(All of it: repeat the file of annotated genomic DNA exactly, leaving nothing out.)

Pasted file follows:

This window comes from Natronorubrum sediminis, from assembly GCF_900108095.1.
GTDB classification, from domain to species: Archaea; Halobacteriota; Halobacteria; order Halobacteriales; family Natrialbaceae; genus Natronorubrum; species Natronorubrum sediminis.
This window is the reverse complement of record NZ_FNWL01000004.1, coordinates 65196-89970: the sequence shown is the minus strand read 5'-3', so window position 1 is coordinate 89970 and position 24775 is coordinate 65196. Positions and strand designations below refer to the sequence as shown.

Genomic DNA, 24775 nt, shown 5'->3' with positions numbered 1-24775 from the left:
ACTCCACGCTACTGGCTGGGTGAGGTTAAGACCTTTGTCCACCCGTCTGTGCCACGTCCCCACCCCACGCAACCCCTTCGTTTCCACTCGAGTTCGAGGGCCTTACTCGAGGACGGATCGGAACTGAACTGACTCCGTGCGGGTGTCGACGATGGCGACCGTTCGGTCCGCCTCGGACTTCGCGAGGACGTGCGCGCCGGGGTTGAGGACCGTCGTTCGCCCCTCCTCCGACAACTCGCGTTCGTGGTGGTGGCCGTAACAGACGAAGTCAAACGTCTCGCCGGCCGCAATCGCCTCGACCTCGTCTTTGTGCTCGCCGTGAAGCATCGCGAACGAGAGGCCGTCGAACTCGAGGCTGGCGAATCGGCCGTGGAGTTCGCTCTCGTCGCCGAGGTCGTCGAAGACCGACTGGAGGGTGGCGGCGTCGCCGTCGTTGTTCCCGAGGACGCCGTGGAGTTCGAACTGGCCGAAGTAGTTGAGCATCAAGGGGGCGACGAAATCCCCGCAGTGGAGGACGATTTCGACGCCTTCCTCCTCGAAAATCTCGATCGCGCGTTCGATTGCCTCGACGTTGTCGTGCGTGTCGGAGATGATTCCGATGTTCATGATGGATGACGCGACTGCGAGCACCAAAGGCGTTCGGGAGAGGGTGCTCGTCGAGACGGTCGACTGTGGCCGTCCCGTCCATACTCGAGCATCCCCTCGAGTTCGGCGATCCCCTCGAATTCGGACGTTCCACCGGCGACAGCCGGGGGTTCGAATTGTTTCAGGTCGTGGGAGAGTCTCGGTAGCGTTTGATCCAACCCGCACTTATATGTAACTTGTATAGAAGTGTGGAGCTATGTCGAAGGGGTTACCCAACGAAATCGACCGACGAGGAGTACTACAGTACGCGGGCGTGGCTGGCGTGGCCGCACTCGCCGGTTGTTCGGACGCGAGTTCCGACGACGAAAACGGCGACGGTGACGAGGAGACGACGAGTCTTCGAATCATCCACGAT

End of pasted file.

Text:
This window comes from Natronorubrum sediminis, from assembly GCF_900108095.1.
GTDB classification, from domain to species: Archaea; Halobacteriota; Halobacteria; order Halobacteriales; family Natrialbaceae; genus Natronorubrum; species Natronorubrum sediminis.
This window is the reverse complement of record NZ_FNWL01000004.1, coordinates 65196-89970: the sequence shown is the minus strand read 5'-3', so window position 1 is coordinate 89970 and position 24775 is coordinate 65196. Positions and strand designations below refer to the sequence as shown.

Genomic DNA, 24775 nt, shown 5'->3' with positions numbered 1-24775 from the left:
ACTCCACGCTACTGGCTGGGTGAGGTTAAGACCTTTGTCCACCCGTCTGTGCCACGTCCCCACCCCACGCAACCCCTTCGTTTCCACTCGAGTTCGAGGGCCTTACTCGAGGACGGATCGGAACTGAACTGACTCCGTGCGGGTGTCGACGATGGCGACCGTTCGGTCCGCCTCGGACTTCGCGAGGACGTGCGCGCCGGGGTTGAGGACCGTCGTTCGCCCCTCCTCCGACAACTCGCGTTCGTGGTGGTGGCCGTAACAGACGAAGTCAAACGTCTCGCCGGCCGCAATCGCCTCGACCTCGTCTTTGTGCTCGCCGTGAAGCATCGCGAACGAGAGGCCGTCGAACTCGAGGCTGGCGAATCGGCCGTGGAGTTCGCTCTCGTCGCCGAGGTCGTCGAAGACCGACTGGAGGGTGGCGGCGTCGCCGTCGTTGTTCCCGAGGACGCCGTGGAGTTCGAACTGGCCGAAGTAGTTGAGCATCAAGGGGGCGACGAAATCCCCGCAGTGGAGGACGATTTCGACGCCTTCCTCCTCGAAAATCTCGATCGCGCGTTCGATTGCCTCGACGTTGTCGTGCGTGTCGGAGATGATTCCGATGTTCATGATGGATGACGCGACTGCGAGCACCAAAGGCGTTCGGGAGAGGGTGCTCGTCGAGACGGTCGACTGTGGCCGTCCCGTCCATACTCGAGCATCCCCTCGAGTTCGGCGATCCCCTCGAATTCGGACGTTCCACCGGCGACAGCCGGGGGTTCGAATTGTTTCAGGTCGTGGGAGAGTCTCGGTAGCGTTTGATCCAACCCGCACTTATATGTAACTTGTATAGAAGTGTGGAGCTATGTCGAAGGGGTTACCCAACGAAATCGACCGACGAGGAGTACTACAGTACGCGGGCGTGGCTGGCGTGGCCGCACTCGCCGGTTGTTCGGACGCGAGTTCCGACGACGAAAACGGCGACGGTGACGAGGAGACGACGAGTCTTCGAATCATCCACGAT